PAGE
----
Galleons and Galleons of Good Cheer!

by Richard Sheaff

Sheet music, 1915

 

1928 Advertising, N.C. Wyeth

 

1915 book in a series for young women

 

As I got further into collecting vintage greeting cards—especially those of 1920-1940 vintage—I soon noticed an oddity . . . a then-commonplace but now never-seen symbol of Christmas. Christmas cards of the period frequently featured a ship on the high seas, an ancient galleon. What was that all about? How and why did a ship at sea symbolize Christmas? And if it somehow did, why is it no longer seen?

I believe the answer lies with a 1914 Good Samaritan campaign. A major effort was mounted across the USA to collect toys “. . . for those poor little children in Europe who are now homeless, sick and destitute because their fathers and brothers have been killed or crippled in the Great War over there.” A song “The Christmas Ship” written by one Henry S. Sawyer, gained popularity and was published as sheet music. Although the gathered goodies were actually to be shipped to Europe on a modern “large warship”, the cover of the sheet music was illustrated with an old galleon, “to represent The Spirit of the Christmas Ship.” This “nation-wide movement of love and charity by contributing toys, money, and useful gifts to the Christmas Ship!” was directed primarily at children.

The song starts:

Come, boys and girls, just listen to this news for you and me:

They're going to send a Christmas Ship across the great blue sea!

It's going to be filled with gifts for families abroad

who've suffered in this cruel war from fire, gun, and sword.

Now all the boys and all the girls will ev'ry effort bend

To see how many useful things they to the ship can send.

The back cover of the sheet music, published by the McKinley Music Company of NYC, carries extensive text about the project. It suggests forming clubs to gather gifts. It states that “One whole town in Illinois has been turned into a workshop for preparing gifts for the Christmas Ship. Every man, woman and child in LaRose is busy. The Sunday Schools are taking up collections; the Ladies’ Aid societies are making warm little garments; a moving picture company is planning a benefit; the young men will give a charity ball; the girls are making aprons; the little boys are going to have a pigeon sale, climbing to the belfry of the old church after the birds; while in the school are ‘penny boxes’ into which the pupils may drop their pennies. The women are planning a pie sale, besides social affairs where a small admission fee will make the Ship fund that much the larger.”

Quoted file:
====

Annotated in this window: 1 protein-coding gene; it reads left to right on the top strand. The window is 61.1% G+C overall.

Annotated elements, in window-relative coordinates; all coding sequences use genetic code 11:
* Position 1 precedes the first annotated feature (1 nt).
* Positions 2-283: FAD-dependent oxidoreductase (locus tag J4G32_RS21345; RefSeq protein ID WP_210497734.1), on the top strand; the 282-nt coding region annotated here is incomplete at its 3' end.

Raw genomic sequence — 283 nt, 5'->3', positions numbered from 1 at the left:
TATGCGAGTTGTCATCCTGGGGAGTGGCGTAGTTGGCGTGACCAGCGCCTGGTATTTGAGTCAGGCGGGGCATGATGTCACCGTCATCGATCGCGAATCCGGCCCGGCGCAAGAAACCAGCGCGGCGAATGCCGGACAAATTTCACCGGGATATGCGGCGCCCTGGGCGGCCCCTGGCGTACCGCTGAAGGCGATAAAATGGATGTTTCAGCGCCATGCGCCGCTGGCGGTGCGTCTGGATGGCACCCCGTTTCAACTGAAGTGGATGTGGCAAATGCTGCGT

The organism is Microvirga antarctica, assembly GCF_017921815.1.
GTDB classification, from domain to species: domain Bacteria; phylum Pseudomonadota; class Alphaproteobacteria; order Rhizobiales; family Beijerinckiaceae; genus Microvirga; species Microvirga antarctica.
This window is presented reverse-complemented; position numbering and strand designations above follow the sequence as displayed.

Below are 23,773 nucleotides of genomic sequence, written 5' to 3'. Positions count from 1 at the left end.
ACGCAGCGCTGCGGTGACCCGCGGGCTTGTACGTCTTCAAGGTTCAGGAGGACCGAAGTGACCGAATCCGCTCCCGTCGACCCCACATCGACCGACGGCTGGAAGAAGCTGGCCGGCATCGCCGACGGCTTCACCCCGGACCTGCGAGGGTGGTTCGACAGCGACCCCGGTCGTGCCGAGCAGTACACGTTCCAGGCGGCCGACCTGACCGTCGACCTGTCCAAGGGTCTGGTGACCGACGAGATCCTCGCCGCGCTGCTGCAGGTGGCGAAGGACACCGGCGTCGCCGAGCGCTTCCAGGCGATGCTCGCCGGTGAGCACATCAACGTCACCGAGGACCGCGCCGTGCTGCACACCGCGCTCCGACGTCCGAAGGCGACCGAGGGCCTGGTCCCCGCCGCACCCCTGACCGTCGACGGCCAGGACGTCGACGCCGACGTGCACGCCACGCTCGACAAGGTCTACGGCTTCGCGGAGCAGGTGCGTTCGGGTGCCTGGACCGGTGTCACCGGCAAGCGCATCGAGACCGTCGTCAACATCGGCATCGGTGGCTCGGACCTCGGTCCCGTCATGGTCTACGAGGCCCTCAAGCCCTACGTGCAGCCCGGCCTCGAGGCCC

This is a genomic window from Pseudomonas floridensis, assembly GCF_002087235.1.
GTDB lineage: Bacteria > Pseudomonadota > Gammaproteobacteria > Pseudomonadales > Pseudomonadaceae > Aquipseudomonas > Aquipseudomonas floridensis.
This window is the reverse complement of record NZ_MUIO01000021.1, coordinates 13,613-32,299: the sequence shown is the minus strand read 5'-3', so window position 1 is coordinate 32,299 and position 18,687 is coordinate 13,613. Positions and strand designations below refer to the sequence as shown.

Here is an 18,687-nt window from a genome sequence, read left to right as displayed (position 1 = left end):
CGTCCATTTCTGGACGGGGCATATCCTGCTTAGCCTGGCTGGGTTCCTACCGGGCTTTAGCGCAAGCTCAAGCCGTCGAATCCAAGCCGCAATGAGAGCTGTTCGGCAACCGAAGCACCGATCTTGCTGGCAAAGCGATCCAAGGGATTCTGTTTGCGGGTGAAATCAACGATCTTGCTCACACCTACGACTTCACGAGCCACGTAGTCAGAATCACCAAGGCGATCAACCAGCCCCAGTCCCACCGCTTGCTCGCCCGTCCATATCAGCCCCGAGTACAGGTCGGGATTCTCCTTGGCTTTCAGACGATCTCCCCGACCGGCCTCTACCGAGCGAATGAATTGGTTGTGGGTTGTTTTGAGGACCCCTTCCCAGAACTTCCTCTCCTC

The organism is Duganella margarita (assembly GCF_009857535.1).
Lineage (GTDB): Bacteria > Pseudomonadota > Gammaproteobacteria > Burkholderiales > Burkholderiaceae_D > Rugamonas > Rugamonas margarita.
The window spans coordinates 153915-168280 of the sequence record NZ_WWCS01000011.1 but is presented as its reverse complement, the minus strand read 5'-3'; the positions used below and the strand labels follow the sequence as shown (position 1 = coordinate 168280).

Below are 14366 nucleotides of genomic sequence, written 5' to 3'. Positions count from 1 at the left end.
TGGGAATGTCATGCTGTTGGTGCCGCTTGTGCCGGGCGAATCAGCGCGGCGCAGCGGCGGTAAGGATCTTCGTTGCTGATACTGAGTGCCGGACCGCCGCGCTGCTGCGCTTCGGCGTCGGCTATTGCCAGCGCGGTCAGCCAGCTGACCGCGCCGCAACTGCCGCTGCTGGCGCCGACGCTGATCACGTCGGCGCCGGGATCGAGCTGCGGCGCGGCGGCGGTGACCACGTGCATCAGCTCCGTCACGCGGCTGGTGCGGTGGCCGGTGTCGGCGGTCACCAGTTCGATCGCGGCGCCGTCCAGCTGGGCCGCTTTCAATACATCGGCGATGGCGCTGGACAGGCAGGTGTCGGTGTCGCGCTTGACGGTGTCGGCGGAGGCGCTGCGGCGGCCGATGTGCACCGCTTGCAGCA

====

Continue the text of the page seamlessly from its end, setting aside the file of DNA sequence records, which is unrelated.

Thus, after the war in the 1920s and into the 1930s, a Christmas Ship galleon remained symbolic of the spirit of Christmas. The Arts and Crafts styling of many were artfully done.

 

 

 

Additionally, an ancient Christian tradition is likely relevant to the use of a ship image to celebrate Christmas in the early 20th century. Ships have been a part of Christian iconography since the days of the catacombs. The Bark (ship) of St. Peter symbolized the rough passages suffered by Christians making their way through troubled times. The term nave of a church derives from the Latin word for ship, navis.

The Catholic Barque of St. Peter references the fact that Peter, the first Pope, had earlier been a fisherman working from a boat. In those early days, when the use of the cross as a symbol was punished, Christian ship images sometimes had mast arrangements in a cross configuration, a disguise of sorts. Clement of Alexandria suggested using a "vessel flying before the wind" as a symbol. The church was sometimes referred to as a ship, with the bishop as helmsman. Other such references abound.

Stained glass ship images appear in churches; below are a couple examples.

 

 

 

There are other precedents for ships as Christian symbols in connection with Christmas.

"I Saw Three Ships (Come Sailing In) is a traditional and popular Christmas carol from England. The earliest printed version of "I Saw Three Ships" is from the 17th century, possibly Derbyshire, and was also published by William Sandys in 1833. The lyrics mention the ships sailing into Bethlehem, (although) the nearest body of water is the Dead Sea about 20 miles away. The reference to three ships is thought to originate in the three ships that bore the purported relics of the Biblical Magi to Cologne Cathedral in the 12th century. Another possible reference is to Wenceslaus II, King of Bohemia, who bore a coat of arms "Azure three galleys argent". Another suggestion is that the ships are actually the camels used by the Magi, as camels are frequently referred to as "ships of the desert". (Wikipedia)

 

 

According to George Buday (The History of the Christmas Card, London 1954), there was also a brief period in the 1880s when ancient sailing ships were a popular Christmas card motif. One British maker even created sailing galleon pop-up cards, flat cards which turned into finely detailed three-dimensional ships when opened up. He is reported to have sold quite a large number of them.

 

A modern such pop-up ship card . . . .